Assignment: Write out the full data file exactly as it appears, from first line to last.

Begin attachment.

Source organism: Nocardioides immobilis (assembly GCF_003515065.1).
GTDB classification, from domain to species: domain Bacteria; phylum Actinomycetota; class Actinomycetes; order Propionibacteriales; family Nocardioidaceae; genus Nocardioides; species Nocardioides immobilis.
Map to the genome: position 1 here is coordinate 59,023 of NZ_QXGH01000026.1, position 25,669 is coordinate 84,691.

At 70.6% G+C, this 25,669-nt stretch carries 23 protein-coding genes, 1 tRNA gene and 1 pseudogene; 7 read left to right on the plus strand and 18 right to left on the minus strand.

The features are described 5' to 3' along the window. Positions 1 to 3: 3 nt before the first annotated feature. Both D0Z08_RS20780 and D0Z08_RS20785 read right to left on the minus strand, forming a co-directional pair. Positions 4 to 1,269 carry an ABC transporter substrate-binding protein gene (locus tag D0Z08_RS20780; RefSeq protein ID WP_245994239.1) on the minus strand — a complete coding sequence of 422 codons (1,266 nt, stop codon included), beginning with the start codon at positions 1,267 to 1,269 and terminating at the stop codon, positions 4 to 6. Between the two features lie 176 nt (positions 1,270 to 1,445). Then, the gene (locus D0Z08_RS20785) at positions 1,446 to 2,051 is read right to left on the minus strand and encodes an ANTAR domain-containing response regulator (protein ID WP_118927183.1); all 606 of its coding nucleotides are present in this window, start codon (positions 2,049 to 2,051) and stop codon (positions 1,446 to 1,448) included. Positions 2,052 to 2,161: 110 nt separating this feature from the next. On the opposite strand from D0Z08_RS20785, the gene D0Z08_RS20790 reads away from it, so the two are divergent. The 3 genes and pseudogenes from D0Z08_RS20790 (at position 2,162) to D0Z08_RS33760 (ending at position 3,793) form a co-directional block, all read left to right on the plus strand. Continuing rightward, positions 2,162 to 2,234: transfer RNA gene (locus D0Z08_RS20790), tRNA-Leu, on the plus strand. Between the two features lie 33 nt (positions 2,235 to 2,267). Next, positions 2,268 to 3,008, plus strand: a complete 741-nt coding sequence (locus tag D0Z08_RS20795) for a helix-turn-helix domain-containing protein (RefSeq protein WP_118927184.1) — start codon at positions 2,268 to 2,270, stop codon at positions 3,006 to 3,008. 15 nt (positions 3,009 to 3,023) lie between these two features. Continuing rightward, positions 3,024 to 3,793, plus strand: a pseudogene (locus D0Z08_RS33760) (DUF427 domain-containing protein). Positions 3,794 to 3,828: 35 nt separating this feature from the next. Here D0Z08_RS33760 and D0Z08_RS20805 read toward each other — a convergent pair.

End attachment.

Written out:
Source organism: Nocardioides immobilis (assembly GCF_003515065.1).
GTDB classification, from domain to species: domain Bacteria; phylum Actinomycetota; class Actinomycetes; order Propionibacteriales; family Nocardioidaceae; genus Nocardioides; species Nocardioides immobilis.
Map to the genome: position 1 here is coordinate 59,023 of NZ_QXGH01000026.1, position 25,669 is coordinate 84,691.

At 70.6% G+C, this 25,669-nt stretch carries 23 protein-coding genes, 1 tRNA gene and 1 pseudogene; 7 read left to right on the plus strand and 18 right to left on the minus strand.

The features are described 5' to 3' along the window. Positions 1 to 3: 3 nt before the first annotated feature. Both D0Z08_RS20780 and D0Z08_RS20785 read right to left on the minus strand, forming a co-directional pair. Positions 4 to 1,269 carry an ABC transporter substrate-binding protein gene (locus tag D0Z08_RS20780; RefSeq protein ID WP_245994239.1) on the minus strand — a complete coding sequence of 422 codons (1,266 nt, stop codon included), beginning with the start codon at positions 1,267 to 1,269 and terminating at the stop codon, positions 4 to 6. Between the two features lie 176 nt (positions 1,270 to 1,445). Then, the gene (locus D0Z08_RS20785) at positions 1,446 to 2,051 is read right to left on the minus strand and encodes an ANTAR domain-containing response regulator (protein ID WP_118927183.1); all 606 of its coding nucleotides are present in this window, start codon (positions 2,049 to 2,051) and stop codon (positions 1,446 to 1,448) included. Positions 2,052 to 2,161: 110 nt separating this feature from the next. On the opposite strand from D0Z08_RS20785, the gene D0Z08_RS20790 reads away from it, so the two are divergent. The 3 genes and pseudogenes from D0Z08_RS20790 (at position 2,162) to D0Z08_RS33760 (ending at position 3,793) form a co-directional block, all read left to right on the plus strand. Continuing rightward, positions 2,162 to 2,234: transfer RNA gene (locus D0Z08_RS20790), tRNA-Leu, on the plus strand. Between the two features lie 33 nt (positions 2,235 to 2,267). Next, positions 2,268 to 3,008, plus strand: a complete 741-nt coding sequence (locus tag D0Z08_RS20795) for a helix-turn-helix domain-containing protein (RefSeq protein WP_118927184.1) — start codon at positions 2,268 to 2,270, stop codon at positions 3,006 to 3,008. 15 nt (positions 3,009 to 3,023) lie between these two features. Continuing rightward, positions 3,024 to 3,793, plus strand: a pseudogene (locus D0Z08_RS33760) (DUF427 domain-containing protein). Positions 3,794 to 3,828: 35 nt separating this feature from the next. Here D0Z08_RS33760 and D0Z08_RS20805 read toward each other — a convergent pair.